Nixon is involved with the Homeless Advocacy & Action Coalition, an organization he describes as working to end the criminalization of homelessness by, "giving a voice to the voiceless," through media and information sharing. He said he has the desire to travel to Washington DC as part of his advocacy for the homeless, but financing his goals so far has been a challenge. As a result, Nixon focuses on issues "regionally." Most recently, he has traveled to other homeless protest actions in Northern California that are similar to the community sleepouts being organized at Santa Cruz City Hall. In 2015, sleepouts and occupations have been held at the civic centers of a variety of other cities in California, including Berkeley and Sacramento. A number of actions to end the criminalization of homelessness have also been held in Eureka.

The group that first initiated the sleepouts in Santa Cruz in July was mostly comprised of homeless advocates who themselves have fixed froms of housing, and warm homes of their own to go to. They served as the principle organizers of the sleepouts, with support from a wide variety of unhoused activists and individuals, and eventually named themselves the "Freedom Sleepers."

By December, most of the original Freedom Sleepers stopped sleeping at city hall. The present organizational duties have now been assumed by a group of individuals who are all homeless themselves. Some had planned to "rename" the protests, but through a consensus process they decided to continue with the Freedom Sleepers name.

Toby Nixon has said that as long as local homeless people from Santa Cruz are still interested in participating in the protests, he will continue to sleep at Santa Cruz City Hall every week.

In front of Santa Cruz City Hall at the 23rd Community Sleepout, held on December 15

Security guards watch over the city hall courtyard at the 24th Community Sleepout

Community Sleepout #24, December 22

Community Sleepout #24

Toby Nixon, of the Homeless Advocacy & Action Coalition, at Community Sleepout #24

Santa Cruz Food Not Bombs shared food during the afternoon at Community Sleepout #24

Community Sleepout #22

On December 8, community members in Santa Cruz joined together for their twenty-second sleepout at city hall. The sleepouts were initiated on July 4 by unhoused and housed community members to oppose laws that criminalize sleeping in public places within the city.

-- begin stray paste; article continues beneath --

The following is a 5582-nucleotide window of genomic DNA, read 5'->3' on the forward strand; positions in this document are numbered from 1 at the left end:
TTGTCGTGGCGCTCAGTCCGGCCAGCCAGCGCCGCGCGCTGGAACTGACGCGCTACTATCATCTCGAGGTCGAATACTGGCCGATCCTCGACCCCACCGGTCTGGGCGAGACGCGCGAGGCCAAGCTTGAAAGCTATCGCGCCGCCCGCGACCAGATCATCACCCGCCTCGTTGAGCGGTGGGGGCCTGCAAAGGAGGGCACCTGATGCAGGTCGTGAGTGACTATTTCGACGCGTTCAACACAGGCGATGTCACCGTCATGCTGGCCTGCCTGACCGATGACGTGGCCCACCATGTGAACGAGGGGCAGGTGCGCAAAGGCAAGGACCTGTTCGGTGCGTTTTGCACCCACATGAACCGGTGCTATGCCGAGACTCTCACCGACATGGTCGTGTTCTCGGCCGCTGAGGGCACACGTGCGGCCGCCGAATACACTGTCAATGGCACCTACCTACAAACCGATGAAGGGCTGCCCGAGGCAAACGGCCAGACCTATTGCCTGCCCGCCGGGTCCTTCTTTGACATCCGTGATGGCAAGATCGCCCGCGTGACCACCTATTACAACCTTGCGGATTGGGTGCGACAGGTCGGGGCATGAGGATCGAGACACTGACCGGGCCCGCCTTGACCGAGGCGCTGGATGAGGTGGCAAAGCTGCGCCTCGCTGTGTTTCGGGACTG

Sunrise in front of Santa Cruz City Hall
Over the course of the protests, the Santa Cruz Police Department and city staff have taken extreme measures to prevent people from entering and sleeping in the city hall complex at night. The area is marked "no trespassing" between the hours of 10 pm and 6 am.

Police raids have been the norm for the majority of the sleepouts, with SCPD officers ticketing and sometimes arresting demonstrators for their participation.

No one was arrested or cited at the December 8 sleepout, but a group of security guards stood watch over, and patrolled, the city hall courtyard all night long.

Despite the heavy security presence, a small group of sleepers have made it through the night for every one of the protests since July 4. Protesters have mostly slept on the sidewalk, but some also take shelter in the landscaping area of the public library.

Organizers of the sleepouts typically have a variety of food items to share with those in need, and breakfast is also served each morning. Sometimes bedding and sleeping supplies are also provided, but those items go fast and people with no possessions usually sleep on cardboard.

On the nights the protests are held, the location has generally been the only place for people who have nothing to go.

Sleepers on the sidewalk in front of Santa Cruz City Hall

A sleeper creates a shelter next to the library

A sleeper uses an emergency blanket next to the library

Two sleepers on the sidewalk in front of city hall

A sleeper airs their clothing out in front of city hall

The no trespassing sign in the courtyard of city hall. Security guards watch on.

Breakfast was served at 7 am